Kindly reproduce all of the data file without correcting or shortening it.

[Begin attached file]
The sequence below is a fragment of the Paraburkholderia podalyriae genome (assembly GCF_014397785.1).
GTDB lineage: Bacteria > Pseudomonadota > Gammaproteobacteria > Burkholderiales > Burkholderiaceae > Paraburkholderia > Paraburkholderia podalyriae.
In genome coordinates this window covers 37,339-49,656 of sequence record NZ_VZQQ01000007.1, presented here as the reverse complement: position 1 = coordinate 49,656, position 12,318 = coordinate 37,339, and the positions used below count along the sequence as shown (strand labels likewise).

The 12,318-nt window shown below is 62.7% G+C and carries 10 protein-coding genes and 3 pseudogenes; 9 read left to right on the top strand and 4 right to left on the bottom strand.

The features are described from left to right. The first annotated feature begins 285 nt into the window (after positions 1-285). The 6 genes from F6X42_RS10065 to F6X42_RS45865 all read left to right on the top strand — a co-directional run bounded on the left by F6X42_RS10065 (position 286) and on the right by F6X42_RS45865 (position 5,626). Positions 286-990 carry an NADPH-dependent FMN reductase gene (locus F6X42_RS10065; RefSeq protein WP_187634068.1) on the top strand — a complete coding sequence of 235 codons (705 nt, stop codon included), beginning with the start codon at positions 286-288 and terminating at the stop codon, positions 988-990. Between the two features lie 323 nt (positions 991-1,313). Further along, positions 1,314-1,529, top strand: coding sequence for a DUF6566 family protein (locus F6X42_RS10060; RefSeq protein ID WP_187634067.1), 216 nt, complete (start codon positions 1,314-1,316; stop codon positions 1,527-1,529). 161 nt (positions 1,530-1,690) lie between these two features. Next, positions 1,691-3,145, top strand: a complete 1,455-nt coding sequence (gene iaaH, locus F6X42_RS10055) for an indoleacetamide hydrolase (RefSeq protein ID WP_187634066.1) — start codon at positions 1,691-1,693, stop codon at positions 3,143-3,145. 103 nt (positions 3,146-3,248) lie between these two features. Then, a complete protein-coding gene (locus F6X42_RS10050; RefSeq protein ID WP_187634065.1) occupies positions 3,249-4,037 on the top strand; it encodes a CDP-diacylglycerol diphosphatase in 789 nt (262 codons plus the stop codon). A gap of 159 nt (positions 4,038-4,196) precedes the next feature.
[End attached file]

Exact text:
The sequence below is a fragment of the Paraburkholderia podalyriae genome (assembly GCF_014397785.1).
GTDB lineage: Bacteria > Pseudomonadota > Gammaproteobacteria > Burkholderiales > Burkholderiaceae > Paraburkholderia > Paraburkholderia podalyriae.
In genome coordinates this window covers 37,339-49,656 of sequence record NZ_VZQQ01000007.1, presented here as the reverse complement: position 1 = coordinate 49,656, position 12,318 = coordinate 37,339, and the positions used below count along the sequence as shown (strand labels likewise).

The 12,318-nt window shown below is 62.7% G+C and carries 10 protein-coding genes and 3 pseudogenes; 9 read left to right on the top strand and 4 right to left on the bottom strand.

The features are described from left to right. The first annotated feature begins 285 nt into the window (after positions 1-285). The 6 genes from F6X42_RS10065 to F6X42_RS45865 all read left to right on the top strand — a co-directional run bounded on the left by F6X42_RS10065 (position 286) and on the right by F6X42_RS45865 (position 5,626). Positions 286-990 carry an NADPH-dependent FMN reductase gene (locus F6X42_RS10065; RefSeq protein WP_187634068.1) on the top strand — a complete coding sequence of 235 codons (705 nt, stop codon included), beginning with the start codon at positions 286-288 and terminating at the stop codon, positions 988-990. Between the two features lie 323 nt (positions 991-1,313). Further along, positions 1,314-1,529, top strand: coding sequence for a DUF6566 family protein (locus F6X42_RS10060; RefSeq protein ID WP_187634067.1), 216 nt, complete (start codon positions 1,314-1,316; stop codon positions 1,527-1,529). 161 nt (positions 1,530-1,690) lie between these two features. Next, positions 1,691-3,145, top strand: a complete 1,455-nt coding sequence (gene iaaH, locus F6X42_RS10055) for an indoleacetamide hydrolase (RefSeq protein ID WP_187634066.1) — start codon at positions 1,691-1,693, stop codon at positions 3,143-3,145. 103 nt (positions 3,146-3,248) lie between these two features. Then, a complete protein-coding gene (locus F6X42_RS10050; RefSeq protein ID WP_187634065.1) occupies positions 3,249-4,037 on the top strand; it encodes a CDP-diacylglycerol diphosphatase in 789 nt (262 codons plus the stop codon). A gap of 159 nt (positions 4,038-4,196) precedes the next feature.